While Elder Scrolls Online had a rocky start with its raiding, along with having population problems (relatively, compared to some other games), its sieging is still alive and well. In fact, it is better than just “well,” because it is to the point where it represents what it should have felt like all along. It’s all due to the population within the game, and this is an area where its downfall to some has turned into a benefit to many others.
Pushing Out the Zerg
Zerging, for the most part, is something most players despise. It takes away any sense of planning and instead just replaces it with “everyone rush in, attack someone without caring who it is, and we should walk out victorious.” From guilds and groups to games that help promote this behavior, it’s something that has been present in pretty much any game that offers sieging. ESO went through the same thing in its beginning, as well. It isn’t the queues that are the issue, it’s the simple fact that in a zerg vs. zerg match, there’s just no challenge. An individual player has almost no real sense of accomplishment, aside from being on the winning team. This can be of a benefit to players that are just looking to knock out the PvP quests or just want that feeling of power, but past that, it doesn’t really allow you to do much as a single player. You’re basically bound to the zerg from your side, as deviating from them will only lead to being up against the enemy one on your own – and that is nothing but a waste of time, considering there’s really no way to win.
Smaller Populations Mean More Strategy
Because of the smaller population taking part in ESO’s sieging, it means that things are much more finely tuned when it comes to things like organization and progression. A single player can start to sway the victory from one side to the other, and players are much more vocal and willing to help each other out and work together to take down the enemy structures or defend their own. In the past, the sieging system mostly consisted of joining the map, doing a shout to look for a group, joining one, and following around while attacking whatever you saw that looked like an enemy. Now, instead, there are many groups that run voice chat and keep everyone updated on exactly what the plan is and just keep each other in the loop. For once, it actually feels like a team game, rather than a “randomly group up and hope you win” one. With various siege weaponry and a lot of different structures to take over, small groups against small groups create a much more fun and challenging atmosphere. Can it get frustrating at times? Sure. But you also learn a lot from it and get better at the game in the process.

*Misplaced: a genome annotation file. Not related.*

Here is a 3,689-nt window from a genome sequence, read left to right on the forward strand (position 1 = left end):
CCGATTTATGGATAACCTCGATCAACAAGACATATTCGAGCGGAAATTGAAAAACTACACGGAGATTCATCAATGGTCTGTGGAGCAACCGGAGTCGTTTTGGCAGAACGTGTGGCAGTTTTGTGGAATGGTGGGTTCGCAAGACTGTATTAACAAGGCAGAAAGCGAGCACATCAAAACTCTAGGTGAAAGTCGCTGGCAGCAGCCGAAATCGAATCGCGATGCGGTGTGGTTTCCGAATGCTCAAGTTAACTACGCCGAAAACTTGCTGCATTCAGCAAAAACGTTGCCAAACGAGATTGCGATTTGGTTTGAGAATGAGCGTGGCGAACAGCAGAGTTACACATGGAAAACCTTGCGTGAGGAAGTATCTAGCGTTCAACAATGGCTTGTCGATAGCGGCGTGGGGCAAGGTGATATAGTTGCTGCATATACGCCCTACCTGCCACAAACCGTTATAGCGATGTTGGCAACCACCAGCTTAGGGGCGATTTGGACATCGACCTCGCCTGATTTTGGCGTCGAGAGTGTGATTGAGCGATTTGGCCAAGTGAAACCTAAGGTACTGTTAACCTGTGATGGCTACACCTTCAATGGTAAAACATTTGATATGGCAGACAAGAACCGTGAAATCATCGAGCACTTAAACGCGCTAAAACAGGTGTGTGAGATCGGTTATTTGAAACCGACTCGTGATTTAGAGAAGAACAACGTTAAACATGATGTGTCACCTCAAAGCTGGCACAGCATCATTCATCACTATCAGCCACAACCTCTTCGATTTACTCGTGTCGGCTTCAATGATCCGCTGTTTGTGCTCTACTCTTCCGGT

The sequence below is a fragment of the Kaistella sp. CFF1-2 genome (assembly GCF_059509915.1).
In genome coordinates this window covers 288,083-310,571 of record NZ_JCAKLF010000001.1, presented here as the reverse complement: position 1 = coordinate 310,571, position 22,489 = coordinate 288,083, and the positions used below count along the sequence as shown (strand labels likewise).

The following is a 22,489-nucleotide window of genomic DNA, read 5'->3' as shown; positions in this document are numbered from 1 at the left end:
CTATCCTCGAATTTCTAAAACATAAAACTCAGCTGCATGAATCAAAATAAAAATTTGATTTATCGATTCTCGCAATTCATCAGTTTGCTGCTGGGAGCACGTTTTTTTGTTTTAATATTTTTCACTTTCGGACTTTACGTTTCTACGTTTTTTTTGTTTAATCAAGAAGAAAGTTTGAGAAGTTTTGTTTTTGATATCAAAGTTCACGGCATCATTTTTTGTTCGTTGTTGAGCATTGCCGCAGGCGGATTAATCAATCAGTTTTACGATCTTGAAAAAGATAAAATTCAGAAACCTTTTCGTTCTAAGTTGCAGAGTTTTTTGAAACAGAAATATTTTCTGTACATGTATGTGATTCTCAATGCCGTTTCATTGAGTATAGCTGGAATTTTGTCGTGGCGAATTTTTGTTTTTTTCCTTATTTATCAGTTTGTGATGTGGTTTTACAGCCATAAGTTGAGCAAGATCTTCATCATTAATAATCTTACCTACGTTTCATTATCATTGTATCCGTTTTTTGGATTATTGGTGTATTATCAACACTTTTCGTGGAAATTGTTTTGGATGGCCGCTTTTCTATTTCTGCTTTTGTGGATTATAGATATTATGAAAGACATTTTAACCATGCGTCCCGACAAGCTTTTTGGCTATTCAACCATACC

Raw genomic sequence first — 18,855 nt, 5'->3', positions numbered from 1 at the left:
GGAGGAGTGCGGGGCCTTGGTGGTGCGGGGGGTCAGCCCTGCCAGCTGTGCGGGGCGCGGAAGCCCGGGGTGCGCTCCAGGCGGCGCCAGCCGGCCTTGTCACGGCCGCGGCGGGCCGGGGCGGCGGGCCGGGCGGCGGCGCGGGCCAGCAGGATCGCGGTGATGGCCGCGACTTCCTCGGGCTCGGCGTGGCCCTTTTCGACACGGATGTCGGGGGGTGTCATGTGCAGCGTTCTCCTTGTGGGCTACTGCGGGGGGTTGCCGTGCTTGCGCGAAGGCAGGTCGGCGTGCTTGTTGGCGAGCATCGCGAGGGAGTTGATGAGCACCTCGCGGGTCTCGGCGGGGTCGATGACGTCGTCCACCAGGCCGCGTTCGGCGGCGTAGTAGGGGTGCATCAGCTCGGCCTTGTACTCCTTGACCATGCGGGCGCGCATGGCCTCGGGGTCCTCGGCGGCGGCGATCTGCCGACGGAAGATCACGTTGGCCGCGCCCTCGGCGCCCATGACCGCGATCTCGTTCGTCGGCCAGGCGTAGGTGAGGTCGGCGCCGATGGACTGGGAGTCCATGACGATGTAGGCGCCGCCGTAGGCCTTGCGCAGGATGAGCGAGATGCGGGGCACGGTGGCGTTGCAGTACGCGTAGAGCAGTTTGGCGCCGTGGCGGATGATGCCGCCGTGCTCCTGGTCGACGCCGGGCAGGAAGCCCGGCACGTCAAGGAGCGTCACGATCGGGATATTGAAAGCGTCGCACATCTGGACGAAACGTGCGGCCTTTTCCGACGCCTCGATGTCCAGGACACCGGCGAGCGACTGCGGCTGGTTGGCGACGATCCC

Late Night Sieging
Late night sieging has shown itself to be extremely fun. While not everyone is going to be able to take part (depending on time zones and what players have to do in the morning), it’s a great way to link up with others on a much more small scale battlefield – as in one raid or fewer worth of players, even. This adds yet even more strategy to the game, and gives something fun to do when the alternative may be playing off on your own somewhere. And if you are looking to get in contact with other siege lovers and get to know more people, this is a great time, due to its heavy turnover rate (people come and go pretty much non-stop). While definitely not for everyone, it’s a great experience, even if it’s only done once.
Bringing the Fun Back
Let’s face it: ESO definitely has its issues. Its rocky start and questionable balance issues (especially when it came to things like vampires) were a huge issue with sieging in the beginning, pushing away a lot of players that otherwise may have enjoyed it. Even since then, sieges have been holding a fairly decent population of players, though not anywhere near where they were. And now, with even less players taking part in sieges, it is more noticeable than ever. But despite all of this, it has created a system where you can actually join in on a siege and feel like you matter. You can analyze your team’s tactics and find a new way to attack or defend and actually alter the outcome of the battle. You can hop in voice chat and see your teamwork actually take you to the next level and watch the map slowly turn the same color as your team. These are all things that, for most of us, make the game much more enjoyable, give a feeling of true accomplishment, and keep us hungry for more. And how the system is working right now is just the perfect match for th